Maternal and Infant Mortality Reduced in Zabul

“Currently, 77 health centres are active in Zabul province, and most provide 24-hour treatment and nutrition services for mothers and babies. Due to this, the mothers and babies death rate in this province has decreased to zero”, according to Zabul health officials.

  Jamshid Mujadedi and Abdul Qayum Ajiz
18 Aug 2023
Maternal and Infant Mortality Reduced in Zabul

Mirwais Afghan, head of public health in Zabul says that awareness raising, health recommendations, fighting against anaemia and diarrhoea and increasing the number of female health workers caused no registration of mothers and babies deaths in the last five months in this province.

“Our mobile health teams were deployed to clinics that operate 24 hours a day to protect mothers and babies (especially mothers who give birth and do not have access to health centres). We don’t have any clinic in Zabul without midwives, so in the last four or five months we don’t have any case of mothers or babies deaths.”

It should be mentioned that most of the births in Zabul province take place in the provincial hospital.

Mohammad Dawood Majidi, the Zabul Provincial Hospital director, also confirms improvement in this hospital’s services compared to the past, and according to him, about 25 children are born normally in this hospital every 24 hours.

“About 750 people visit the provincial hospital every month, and 20 to 25 women give birth, among them are those who give birth usually. There are cases that we help with and some of them are operated. Currently, the provincial hospital has all the necessary facilities in the maternity department.

In addition, Bibi Gul, a health expert in Zabul province, also confirms that compared to the past, a large number of women in this province go to hospitals to give birth.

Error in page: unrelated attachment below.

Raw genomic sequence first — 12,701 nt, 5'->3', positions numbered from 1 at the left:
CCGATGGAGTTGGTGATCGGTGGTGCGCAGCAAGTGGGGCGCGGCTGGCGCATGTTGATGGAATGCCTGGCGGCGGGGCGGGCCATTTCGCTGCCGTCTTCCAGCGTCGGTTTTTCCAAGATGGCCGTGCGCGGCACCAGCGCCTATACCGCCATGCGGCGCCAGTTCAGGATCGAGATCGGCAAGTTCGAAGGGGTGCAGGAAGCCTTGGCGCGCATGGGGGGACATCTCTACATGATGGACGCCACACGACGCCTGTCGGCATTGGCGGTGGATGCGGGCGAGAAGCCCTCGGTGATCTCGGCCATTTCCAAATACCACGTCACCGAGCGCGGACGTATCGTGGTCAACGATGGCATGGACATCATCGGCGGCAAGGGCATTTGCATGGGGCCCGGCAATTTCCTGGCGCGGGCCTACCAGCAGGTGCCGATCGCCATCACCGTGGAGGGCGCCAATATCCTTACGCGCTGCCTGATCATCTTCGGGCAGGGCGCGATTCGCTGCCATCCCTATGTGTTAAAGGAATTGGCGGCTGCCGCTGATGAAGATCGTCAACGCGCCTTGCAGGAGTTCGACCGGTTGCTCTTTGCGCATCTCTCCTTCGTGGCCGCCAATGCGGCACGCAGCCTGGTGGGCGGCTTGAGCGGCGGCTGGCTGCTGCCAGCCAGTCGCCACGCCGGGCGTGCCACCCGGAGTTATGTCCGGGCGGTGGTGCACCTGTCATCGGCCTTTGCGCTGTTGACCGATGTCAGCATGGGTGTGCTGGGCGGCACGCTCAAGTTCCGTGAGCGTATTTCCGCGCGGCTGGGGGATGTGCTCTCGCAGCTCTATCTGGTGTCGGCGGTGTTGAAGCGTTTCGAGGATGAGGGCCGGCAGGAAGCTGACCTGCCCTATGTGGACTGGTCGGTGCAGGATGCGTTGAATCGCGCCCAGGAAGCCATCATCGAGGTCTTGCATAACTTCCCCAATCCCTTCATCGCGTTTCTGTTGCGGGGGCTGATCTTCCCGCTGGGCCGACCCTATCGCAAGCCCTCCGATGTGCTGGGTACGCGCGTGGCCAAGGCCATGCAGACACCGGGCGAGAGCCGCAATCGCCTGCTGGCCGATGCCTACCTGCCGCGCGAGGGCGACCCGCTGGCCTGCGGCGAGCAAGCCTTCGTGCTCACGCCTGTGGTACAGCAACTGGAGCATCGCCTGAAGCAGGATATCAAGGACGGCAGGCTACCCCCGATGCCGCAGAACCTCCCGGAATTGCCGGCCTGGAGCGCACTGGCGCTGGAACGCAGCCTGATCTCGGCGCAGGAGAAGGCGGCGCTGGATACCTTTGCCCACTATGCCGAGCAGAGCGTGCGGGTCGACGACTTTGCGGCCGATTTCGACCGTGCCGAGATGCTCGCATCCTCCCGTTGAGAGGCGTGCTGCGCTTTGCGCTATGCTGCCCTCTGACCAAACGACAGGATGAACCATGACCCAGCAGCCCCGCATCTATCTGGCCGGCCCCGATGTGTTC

“In all the clinics of Zabul province, professionals perform births every day. It caused a decrease in mothers’ and babies’ mortality. I work every day and inform people to prevent the deaths of mothers and babies. “Families should refer pregnant women to specialists.”

Bashir Ahmad, whose wife gave birth to a son, says that the health services for women in Zabul province have improved.

“Now, there are clinics in Zabul and the services are better than before. I had brought my wife to the hospital and now she has recovered, now I am taking her home and God gave me a son.”

Wali Jan, whose daughter was recently born in the provincial hospital of Zabul, says: “There is a hospital in our village, we take our pregnant women and patients to the nearest hospital. There are qualified doctors and midwives.

It should be mentioned that before this, the lack of doctors and female health workers in remote districts was the only problem in preventing the mothers’ and babies’ deaths, but now this problem has been solved to a large extent.

Meanwhile, dozens of other girls are training in private health institutes, in midwifery, nursing and dental departments, and they will also start working in these departments after graduation.


Translated by: Sadaf Yarmal

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